WARMER MIXTAPES #33 | by Kristofer Lecander of Panache

1. Def Leppard | Hysteria
I was a Def Leppard fan before I entered the ever so confusing teen years. Back then it was so simple: if there was a song you liked then you could listen to it, and you didn't have to pay any attention to what hipsters (hah, as if they really existed back then!) had to say and if the music style was compatible with the rest of your musical image. But then you grow older (and perhaps wiser) and neglect your childhood. This song is one that has stayed with me all through these years though. It's got a guitar sound so compelling that even Kent almost ripped it off for their plane crash extravaganza 747.

2. Phil Collins | In The Air Tonight
I'm here to defend Mr. Collins to the bitter end. Much like Def Leppard, Phil Collins is an artist most people wouldn't even dare to touch with tongs. However, if you – like me – grew up with MTV (back when it was good!) you would get the occasional Genesis and Collins video. Although much of Collins' material is crap there are some divine touches here and there, and much of it has to do with technical equipment such as Roland drum machines. Phil's voice complements the electronic sound so well. Take Me Home, One More Night and In The Air Tonight are such examples. The latter of the three sounds (in both the original and extended versions) like the artsy sibling to Peter Gabriel's superb Games Without Frontiers and has aged with much dignity, much thanks to the timeless, powerful combination of analogue and electronic drum sound (and yes, we loved the gorilla and Mike Tyson!). And as we today see the fashion industry scoop up Ray-Bans, pastel clothing and 80s hairdos from Miami Vice we all should thank the underrated Collins in some way, as he is part of Michael Mann's sensational image of 80s flair. Me and my girlfriend watched the entire five seasons of Vice last winter and the most memorable scene for me is in the pilot where Tubbs and Crockett drive through the dark streets of Miami to knock off the drug dealer boss. They don't speak a word during the whole driving scene. Instead, we get informed by Phil on the radio that something's closing in, we can feel it coming, it's in the air tonight.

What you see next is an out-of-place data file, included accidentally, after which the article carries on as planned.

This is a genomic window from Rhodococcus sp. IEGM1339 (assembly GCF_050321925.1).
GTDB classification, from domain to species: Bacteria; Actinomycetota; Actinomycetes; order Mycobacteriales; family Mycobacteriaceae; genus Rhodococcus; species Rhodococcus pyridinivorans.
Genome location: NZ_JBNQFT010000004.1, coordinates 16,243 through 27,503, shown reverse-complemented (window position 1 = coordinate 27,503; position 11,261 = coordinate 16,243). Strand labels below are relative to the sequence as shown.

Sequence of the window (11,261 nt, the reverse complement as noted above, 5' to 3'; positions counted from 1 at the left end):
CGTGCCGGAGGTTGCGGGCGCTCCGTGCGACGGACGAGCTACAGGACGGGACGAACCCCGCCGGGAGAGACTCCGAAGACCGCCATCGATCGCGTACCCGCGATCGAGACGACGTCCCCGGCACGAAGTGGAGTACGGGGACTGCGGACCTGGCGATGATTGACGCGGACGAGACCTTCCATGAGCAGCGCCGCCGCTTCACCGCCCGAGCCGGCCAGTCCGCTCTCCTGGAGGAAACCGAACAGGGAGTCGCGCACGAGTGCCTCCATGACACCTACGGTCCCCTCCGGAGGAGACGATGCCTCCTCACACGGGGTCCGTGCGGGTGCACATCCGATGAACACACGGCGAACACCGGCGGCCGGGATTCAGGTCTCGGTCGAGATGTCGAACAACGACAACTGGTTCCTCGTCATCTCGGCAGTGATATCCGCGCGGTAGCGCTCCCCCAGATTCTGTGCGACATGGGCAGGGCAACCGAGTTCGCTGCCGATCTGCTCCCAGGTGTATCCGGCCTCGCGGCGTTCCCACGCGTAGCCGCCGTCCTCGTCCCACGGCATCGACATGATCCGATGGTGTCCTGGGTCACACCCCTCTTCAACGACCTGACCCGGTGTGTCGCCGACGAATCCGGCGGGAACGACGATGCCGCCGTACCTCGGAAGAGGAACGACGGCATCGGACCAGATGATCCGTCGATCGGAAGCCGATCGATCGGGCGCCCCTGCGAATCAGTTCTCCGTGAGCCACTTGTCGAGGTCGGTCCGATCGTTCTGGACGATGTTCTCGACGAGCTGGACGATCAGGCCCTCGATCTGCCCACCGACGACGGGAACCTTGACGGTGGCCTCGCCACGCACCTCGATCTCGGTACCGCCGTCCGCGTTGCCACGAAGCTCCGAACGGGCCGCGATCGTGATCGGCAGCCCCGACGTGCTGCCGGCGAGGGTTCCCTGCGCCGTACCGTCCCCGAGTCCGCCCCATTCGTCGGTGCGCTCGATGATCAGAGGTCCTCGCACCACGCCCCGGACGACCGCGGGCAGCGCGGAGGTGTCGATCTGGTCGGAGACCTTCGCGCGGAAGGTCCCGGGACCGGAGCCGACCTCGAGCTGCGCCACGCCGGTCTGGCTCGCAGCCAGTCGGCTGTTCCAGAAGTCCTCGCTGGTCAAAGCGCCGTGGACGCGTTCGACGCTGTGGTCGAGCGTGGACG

3. Don Henley | Boys Of Summer
For many many years now this song would define summer's arrival for me. It's another one of those MTV moments where slow motion pictures of beach running in Los Angeles (every young Swedish kid's concept of utopian way of life in the 80s) and just a pair of wayfarers would separate you from the setting sun. It's a track to play on the first day of your vacation as you step out on the sun-drenched balcony with a Passion P drink in your hand and inhale freedom. It makes me nostalgic every time. And Don has always been there in my home, as my father played lots of west coast rock like Boz Scaggs, Hall & Oates, Donald Fagen, Steely Dan, Doobie Brothers and, off course, The Eagles. Henley's song is to me what Springsteen's Born to Run is for many others who just want to escape.

4. Avant Garde | Everybody's Lover
This is a recent favourite. Avant Garde was one of those unknown 80s soulfunkdisco units that fell in love with the new sound technology available to them. There are countless songs that could have taken this spot on the mixtape, but I chose this over, say, Fox The Fox's Precious Little Diamond, The Style Council's Long Hot Summer, Imaginations Just An Illusion, New Edition's Cool It Now or Phil Fearon & Galaxy's Wait Until Tonight just because it has a better bass line. I usually go for melodies first in a song but when it comes to disco I find the bass line has become almost the most important part of any song.